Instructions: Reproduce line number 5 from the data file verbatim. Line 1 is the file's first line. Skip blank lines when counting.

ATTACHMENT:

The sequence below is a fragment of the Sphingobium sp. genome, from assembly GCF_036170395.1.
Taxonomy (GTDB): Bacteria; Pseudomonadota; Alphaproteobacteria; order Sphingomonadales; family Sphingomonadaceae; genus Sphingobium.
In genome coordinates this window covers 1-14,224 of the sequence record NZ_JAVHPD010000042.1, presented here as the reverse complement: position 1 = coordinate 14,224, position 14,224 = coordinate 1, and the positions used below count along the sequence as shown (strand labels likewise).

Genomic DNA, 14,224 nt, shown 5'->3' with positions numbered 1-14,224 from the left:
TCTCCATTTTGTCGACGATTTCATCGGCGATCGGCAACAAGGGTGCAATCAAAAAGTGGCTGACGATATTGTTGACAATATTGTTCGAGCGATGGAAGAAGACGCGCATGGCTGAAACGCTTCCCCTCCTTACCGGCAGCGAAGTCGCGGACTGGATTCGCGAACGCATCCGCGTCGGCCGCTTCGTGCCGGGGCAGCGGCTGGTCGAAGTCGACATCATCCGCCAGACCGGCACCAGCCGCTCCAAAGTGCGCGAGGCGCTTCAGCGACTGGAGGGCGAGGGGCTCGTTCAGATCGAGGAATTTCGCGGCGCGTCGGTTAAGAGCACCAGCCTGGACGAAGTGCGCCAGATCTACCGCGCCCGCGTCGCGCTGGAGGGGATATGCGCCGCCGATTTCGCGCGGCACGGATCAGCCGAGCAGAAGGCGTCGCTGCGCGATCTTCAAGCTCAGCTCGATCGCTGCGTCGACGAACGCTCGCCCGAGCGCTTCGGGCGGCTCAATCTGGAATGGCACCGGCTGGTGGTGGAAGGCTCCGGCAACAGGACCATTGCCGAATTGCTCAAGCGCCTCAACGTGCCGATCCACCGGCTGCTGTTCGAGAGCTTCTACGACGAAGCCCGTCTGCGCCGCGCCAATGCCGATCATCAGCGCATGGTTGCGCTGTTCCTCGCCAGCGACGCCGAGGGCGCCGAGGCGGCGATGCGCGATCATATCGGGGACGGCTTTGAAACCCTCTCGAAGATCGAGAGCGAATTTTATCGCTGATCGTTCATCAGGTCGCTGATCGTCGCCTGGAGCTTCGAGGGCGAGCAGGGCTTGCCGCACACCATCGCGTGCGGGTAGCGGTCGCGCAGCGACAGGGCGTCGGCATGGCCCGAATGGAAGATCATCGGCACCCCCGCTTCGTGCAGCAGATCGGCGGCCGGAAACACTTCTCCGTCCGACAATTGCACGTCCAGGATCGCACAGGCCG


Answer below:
TCTCCATTTTGTCGACGATTTCATCGGCGATCGGCAACAAGGGTGCAATCAAAAAGTGGCTGACGATATTGTTGACAATATTGTTCGAGCGATGGAAGAAGACGCGCATGGCTGAAACGCTTCCCCTCCTTACCGGCAGCGAAGTCGCGGACTGGATTCGCGAACGCATCCGCGTCGGCCGCTTCGTGCCGGGGCAGCGGCTGGTCGAAGTCGACATCATCCGCCAGACCGGCACCAGCCGCTCCAAAGTGCGCGAGGCGCTTCAGCGACTGGAGGGCGAGGGGCTCGTTCAGATCGAGGAATTTCGCGGCGCGTCGGTTAAGAGCACCAGCCTGGACGAAGTGCGCCAGATCTACCGCGCCCGCGTCGCGCTGGAGGGGATATGCGCCGCCGATTTCGCGCGGCACGGATCAGCCGAGCAGAAGGCGTCGCTGCGCGATCTTCAAGCTCAGCTCGATCGCTGCGTCGACGAACGCTCGCCCGAGCGCTTCGGGCGGCTCAATCTGGAATGGCACCGGCTGGTGGTGGAAGGCTCCGGCAACAGGACCATTGCCGAATTGCTCAAGCGCCTCAACGTGCCGATCCACCGGCTGCTGTTCGAGAGCTTCTACGACGAAGCCCGTCTGCGCCGCGCCAATGCCGATCATCAGCGCATGGTTGCGCTGTTCCTCGCCAGCGACGCCGAGGGCGCCGAGGCGGCGATGCGCGATCATATCGGGGACGGCTTTGAAACCCTCTCGAAGATCGAGAGCGAATTTTATCGCTGATCGTTCATCAGGTCGCTGATCGTCGCCTGGAGCTTCGAGGGCGAGCAGGGCTTGCCGCACACCATCGCGTGCGGGTAGCGGTCGCGCAGCGACAGGGCGTCGGCATGGCCCGAATGGAAGATCATCGGCACCCCCGCTTCGTGCAGCAGATCGGCGGCCGGAAACACTTCTCCGTCCGACAATTGCACGTCCAGGATCGCACAGGCCG